December is traditionally a time when people dig deep in support of good causes. But even if it is putting money in some carol singers' bucket, we must have the confidence that the money we are giving is actually getting to good causes -- and certainly not going towards activities which run completely against the spirit of charity.
Last week the BBC's Panorama delivered a damning exposé on some of Britain's most popular charitable organisations. For almost thirty years, Comic Relief has done a huge amount, at home and abroad, to help people in the most unimaginable situations, helping children in war zones and families through famines. But, as so often happens, Comic Relief appears to be a victim of its own success.
The Panorama investigation showed how, after raising almost £1 billion in recent years, Comic Relief often retains tens of millions of pounds in its bank accounts. The way in which they and other charities invest this money will shock many of its donors. For instance, it invested thousands of pounds in arms and tobacco companies. The program raised questions about practices at other charities. Save the Children, for example, was alleged to have changed its campaigning priorities in order to improve corporate relations with certain energy companies. All of which opens up a very difficult subject:
Because charities rely on people's good will, and because most do good work, the whole sector can develop a "halo effect." People assume that if something says it is a charity, and has charitable status, its activities are necessarily charitable and good. Sadly, this is not always true. Just as there are good teachers and bad teachers, good nurses and bad nurses, so you can have good charities and bad charities. And while the good can be very good, the bad can be appalling.
Bad charities use the "halo effect" as a kind of smokescreen. Sometimes -- as in questions of ethical investment -- there are questions about the input of the charity's trustees. On other occasions the abuses are so serious that they should really be a matter for the police.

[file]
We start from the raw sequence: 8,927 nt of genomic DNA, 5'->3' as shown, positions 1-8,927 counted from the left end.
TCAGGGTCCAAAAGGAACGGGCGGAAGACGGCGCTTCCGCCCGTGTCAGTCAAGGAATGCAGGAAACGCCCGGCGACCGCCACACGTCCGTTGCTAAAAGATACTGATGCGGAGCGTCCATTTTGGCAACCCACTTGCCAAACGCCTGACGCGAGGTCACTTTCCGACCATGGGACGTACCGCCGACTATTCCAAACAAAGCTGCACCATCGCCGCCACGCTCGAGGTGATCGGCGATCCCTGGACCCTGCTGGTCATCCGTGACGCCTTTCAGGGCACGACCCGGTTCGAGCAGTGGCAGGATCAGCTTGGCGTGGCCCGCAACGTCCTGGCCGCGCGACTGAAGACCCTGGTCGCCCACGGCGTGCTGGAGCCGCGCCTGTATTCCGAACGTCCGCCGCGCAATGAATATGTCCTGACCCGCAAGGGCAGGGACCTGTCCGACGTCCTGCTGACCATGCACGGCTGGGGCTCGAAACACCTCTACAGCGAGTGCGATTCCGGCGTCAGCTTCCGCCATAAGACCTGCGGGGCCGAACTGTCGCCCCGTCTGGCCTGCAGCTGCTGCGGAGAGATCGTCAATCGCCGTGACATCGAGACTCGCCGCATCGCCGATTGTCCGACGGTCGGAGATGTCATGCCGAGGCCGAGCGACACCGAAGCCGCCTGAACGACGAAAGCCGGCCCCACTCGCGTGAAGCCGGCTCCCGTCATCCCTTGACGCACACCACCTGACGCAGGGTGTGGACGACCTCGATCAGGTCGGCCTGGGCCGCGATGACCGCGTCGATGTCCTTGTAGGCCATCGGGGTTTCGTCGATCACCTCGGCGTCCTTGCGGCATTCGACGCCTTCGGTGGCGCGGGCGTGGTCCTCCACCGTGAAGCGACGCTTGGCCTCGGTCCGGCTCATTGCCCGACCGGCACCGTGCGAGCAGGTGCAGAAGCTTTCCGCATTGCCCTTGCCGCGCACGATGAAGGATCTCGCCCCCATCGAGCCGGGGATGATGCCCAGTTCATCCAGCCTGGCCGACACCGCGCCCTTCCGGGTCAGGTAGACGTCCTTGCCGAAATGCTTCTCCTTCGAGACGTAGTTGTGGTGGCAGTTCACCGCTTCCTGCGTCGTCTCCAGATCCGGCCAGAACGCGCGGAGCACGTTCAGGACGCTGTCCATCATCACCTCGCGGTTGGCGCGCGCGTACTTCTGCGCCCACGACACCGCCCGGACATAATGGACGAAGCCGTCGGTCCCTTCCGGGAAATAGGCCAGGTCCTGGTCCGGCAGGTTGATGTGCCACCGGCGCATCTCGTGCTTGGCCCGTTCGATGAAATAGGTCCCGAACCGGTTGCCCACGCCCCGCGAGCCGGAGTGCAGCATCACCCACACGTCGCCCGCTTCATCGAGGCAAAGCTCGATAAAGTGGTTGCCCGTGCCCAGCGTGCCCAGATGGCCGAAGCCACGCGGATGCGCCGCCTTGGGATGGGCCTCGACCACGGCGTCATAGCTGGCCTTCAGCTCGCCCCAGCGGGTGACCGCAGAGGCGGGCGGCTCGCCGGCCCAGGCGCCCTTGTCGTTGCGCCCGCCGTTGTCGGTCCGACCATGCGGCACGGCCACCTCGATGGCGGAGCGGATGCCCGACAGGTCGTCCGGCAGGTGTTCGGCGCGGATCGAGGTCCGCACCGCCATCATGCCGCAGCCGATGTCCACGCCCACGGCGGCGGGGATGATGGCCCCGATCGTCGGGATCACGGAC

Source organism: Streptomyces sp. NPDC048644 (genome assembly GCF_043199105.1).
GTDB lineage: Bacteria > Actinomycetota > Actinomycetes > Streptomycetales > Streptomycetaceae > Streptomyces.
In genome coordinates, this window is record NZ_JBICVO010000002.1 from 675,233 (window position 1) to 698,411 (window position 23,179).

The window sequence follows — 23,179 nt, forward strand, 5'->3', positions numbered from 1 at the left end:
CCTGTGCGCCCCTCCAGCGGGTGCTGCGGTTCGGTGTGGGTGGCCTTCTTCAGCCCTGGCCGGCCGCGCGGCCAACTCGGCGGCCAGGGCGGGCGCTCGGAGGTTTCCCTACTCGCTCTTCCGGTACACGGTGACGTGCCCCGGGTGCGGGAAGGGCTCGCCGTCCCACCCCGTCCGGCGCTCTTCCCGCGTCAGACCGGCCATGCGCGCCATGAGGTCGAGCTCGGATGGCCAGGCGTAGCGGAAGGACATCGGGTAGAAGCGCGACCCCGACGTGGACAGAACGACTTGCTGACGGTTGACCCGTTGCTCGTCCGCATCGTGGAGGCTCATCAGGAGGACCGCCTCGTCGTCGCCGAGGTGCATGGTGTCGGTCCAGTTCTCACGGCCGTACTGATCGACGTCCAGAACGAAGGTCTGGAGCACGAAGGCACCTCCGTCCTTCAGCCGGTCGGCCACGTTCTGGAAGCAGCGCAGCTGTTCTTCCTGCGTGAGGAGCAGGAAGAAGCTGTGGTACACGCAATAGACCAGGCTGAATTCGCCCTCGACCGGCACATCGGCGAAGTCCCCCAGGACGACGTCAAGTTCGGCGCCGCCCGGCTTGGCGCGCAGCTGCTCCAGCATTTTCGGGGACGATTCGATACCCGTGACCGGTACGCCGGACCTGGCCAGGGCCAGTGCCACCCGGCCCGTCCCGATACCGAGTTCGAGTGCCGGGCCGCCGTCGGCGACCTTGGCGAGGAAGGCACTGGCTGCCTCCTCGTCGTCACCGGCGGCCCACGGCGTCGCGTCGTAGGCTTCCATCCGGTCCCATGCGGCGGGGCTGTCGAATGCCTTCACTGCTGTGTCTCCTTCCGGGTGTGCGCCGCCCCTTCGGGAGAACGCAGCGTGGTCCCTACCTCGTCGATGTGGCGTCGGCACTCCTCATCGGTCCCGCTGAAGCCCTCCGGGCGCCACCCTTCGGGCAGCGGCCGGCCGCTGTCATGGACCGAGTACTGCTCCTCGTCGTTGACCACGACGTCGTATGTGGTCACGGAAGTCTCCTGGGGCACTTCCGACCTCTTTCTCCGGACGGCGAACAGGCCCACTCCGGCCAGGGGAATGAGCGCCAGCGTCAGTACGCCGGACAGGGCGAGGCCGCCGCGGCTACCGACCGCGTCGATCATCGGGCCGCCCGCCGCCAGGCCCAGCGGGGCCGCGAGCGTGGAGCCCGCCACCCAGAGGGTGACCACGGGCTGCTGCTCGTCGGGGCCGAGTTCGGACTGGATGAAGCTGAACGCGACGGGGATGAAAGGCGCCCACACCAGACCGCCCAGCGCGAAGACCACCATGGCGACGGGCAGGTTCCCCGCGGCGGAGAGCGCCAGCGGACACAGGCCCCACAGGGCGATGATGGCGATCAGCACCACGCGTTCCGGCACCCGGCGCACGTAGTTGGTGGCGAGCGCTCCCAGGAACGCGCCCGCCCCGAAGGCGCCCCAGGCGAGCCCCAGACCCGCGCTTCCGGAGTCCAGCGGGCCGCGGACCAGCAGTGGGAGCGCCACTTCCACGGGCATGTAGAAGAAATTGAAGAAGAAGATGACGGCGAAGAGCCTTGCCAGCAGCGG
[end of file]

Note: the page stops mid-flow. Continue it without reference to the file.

To take just the most serious example, there are organizations that still enjoy all the tax and other advantages of charitable status in this country, but that are actually banned as terrorist entities in some of our nation's closet allies. Sometimes this is deliberate, sometimes accidental. Just recently it was revealed that money from UK charities may have been filtered to the Islamist terrorist group al-Shabaab. Such activities – covering a range of communities – are a national disgrace. Yet they continue.
Another area of concern are organizations set up as charities, but which, in fact, act as the most lavish tax-avoidance schemes. For instance, the Cup Trust -- on which Labour MP and Chair of the Public Accounts Committee, Margaret Hodge has been fixing her sights -- is a registered charity. In one year, it attempted to claim back £46m from the tax authorities in Gift Aid on £177m income. Yet in that same year it had given only £152,292 to good causes. This raises questions of oversight beyond the activities of any one charity.
Of course the body meant to oversee all charities in the UK is the Charity Commission. But it is a body rife with problems. It was recently dismissed by Hodge as "not fit for purpose." Whether that is a fair description or not is debatable. But it is certainly an organization with a fearsome task before it.
At the root of its problem is a question of identity and purpose. Is the Charity Commission an advocacy group or a policeman? Charity Commission chairman William Shawcross has recognized that the Commission must properly and fully carry out the diligent policing role which will stop wrong-doers damaging the reputation of charities as a whole. It is not an easy task. There are currently just 41 people available in the Commission's Investigations and Enforcement unit to deal with the most serious cases of abuse among those 160,000 charities.
To help him, however, Shawcross has overseen a transformation in the Commission's board. Only one member from the previous regime remains. New members include Peter Clarke, the former head of the anti-terrorist branch at the Metropolitan Police. His experience will make him invaluable in dealing with the intersection between charities and those who break the terrorism laws. Another new face, Nazo Moosa -- a highly respected figure from the world of finance -- will help the Commission come to grips with the forensic accounting needed to deal with the abuses which existed during the previous board's tenure.
And as we get to that time of year when charity should be on everybody's minds, there can be few more important tasks than cleaning up this issue. Giving generously to worthy causes is an important mark of a civilized and compassionate society. But for people to give generously, they must give with confidence. And if that confidence has been shaken by recent revelations, it must now be mended with great speed.